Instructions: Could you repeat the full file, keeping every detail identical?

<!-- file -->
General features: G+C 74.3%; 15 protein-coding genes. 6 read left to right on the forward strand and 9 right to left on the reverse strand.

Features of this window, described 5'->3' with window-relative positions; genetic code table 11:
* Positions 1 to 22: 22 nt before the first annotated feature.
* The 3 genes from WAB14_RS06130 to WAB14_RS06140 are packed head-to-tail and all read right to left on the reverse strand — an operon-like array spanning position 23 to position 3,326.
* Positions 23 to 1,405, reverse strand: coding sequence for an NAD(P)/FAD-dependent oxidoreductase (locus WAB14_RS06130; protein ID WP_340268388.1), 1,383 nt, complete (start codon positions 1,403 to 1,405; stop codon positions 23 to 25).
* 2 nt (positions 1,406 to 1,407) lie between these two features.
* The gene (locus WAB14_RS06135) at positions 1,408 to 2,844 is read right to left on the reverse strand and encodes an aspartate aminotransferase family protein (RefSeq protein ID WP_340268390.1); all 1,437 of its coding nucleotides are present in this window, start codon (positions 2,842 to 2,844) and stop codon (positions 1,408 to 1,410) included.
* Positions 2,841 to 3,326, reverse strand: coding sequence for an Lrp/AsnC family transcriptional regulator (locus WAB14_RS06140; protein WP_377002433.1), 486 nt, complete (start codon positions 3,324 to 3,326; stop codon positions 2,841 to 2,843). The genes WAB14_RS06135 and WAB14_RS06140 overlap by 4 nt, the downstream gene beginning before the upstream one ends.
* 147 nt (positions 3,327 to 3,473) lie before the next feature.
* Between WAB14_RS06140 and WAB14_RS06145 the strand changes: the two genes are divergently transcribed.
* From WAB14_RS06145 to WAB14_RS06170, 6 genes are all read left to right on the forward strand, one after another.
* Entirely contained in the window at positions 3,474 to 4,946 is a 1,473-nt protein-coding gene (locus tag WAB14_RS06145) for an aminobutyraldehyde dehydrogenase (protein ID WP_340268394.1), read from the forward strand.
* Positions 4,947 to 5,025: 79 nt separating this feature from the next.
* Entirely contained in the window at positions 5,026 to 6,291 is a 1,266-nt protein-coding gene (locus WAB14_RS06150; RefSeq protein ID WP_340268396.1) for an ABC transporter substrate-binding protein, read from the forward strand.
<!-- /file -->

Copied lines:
General features: G+C 74.3%; 15 protein-coding genes. 6 read left to right on the forward strand and 9 right to left on the reverse strand.

Features of this window, described 5'->3' with window-relative positions; genetic code table 11:
* Positions 1 to 22: 22 nt before the first annotated feature.
* The 3 genes from WAB14_RS06130 to WAB14_RS06140 are packed head-to-tail and all read right to left on the reverse strand — an operon-like array spanning position 23 to position 3,326.
* Positions 23 to 1,405, reverse strand: coding sequence for an NAD(P)/FAD-dependent oxidoreductase (locus WAB14_RS06130; protein ID WP_340268388.1), 1,383 nt, complete (start codon positions 1,403 to 1,405; stop codon positions 23 to 25).
* 2 nt (positions 1,406 to 1,407) lie between these two features.
* The gene (locus WAB14_RS06135) at positions 1,408 to 2,844 is read right to left on the reverse strand and encodes an aspartate aminotransferase family protein (RefSeq protein ID WP_340268390.1); all 1,437 of its coding nucleotides are present in this window, start codon (positions 2,842 to 2,844) and stop codon (positions 1,408 to 1,410) included.
* Positions 2,841 to 3,326, reverse strand: coding sequence for an Lrp/AsnC family transcriptional regulator (locus WAB14_RS06140; protein WP_377002433.1), 486 nt, complete (start codon positions 3,324 to 3,326; stop codon positions 2,841 to 2,843). The genes WAB14_RS06135 and WAB14_RS06140 overlap by 4 nt, the downstream gene beginning before the upstream one ends.
* 147 nt (positions 3,327 to 3,473) lie before the next feature.
* Between WAB14_RS06140 and WAB14_RS06145 the strand changes: the two genes are divergently transcribed.
* From WAB14_RS06145 to WAB14_RS06170, 6 genes are all read left to right on the forward strand, one after another.
* Entirely contained in the window at positions 3,474 to 4,946 is a 1,473-nt protein-coding gene (locus tag WAB14_RS06145) for an aminobutyraldehyde dehydrogenase (protein ID WP_340268394.1), read from the forward strand.
* Positions 4,947 to 5,025: 79 nt separating this feature from the next.
* Entirely contained in the window at positions 5,026 to 6,291 is a 1,266-nt protein-coding gene (locus WAB14_RS06150; RefSeq protein ID WP_340268396.1) for an ABC transporter substrate-binding protein, read from the forward strand.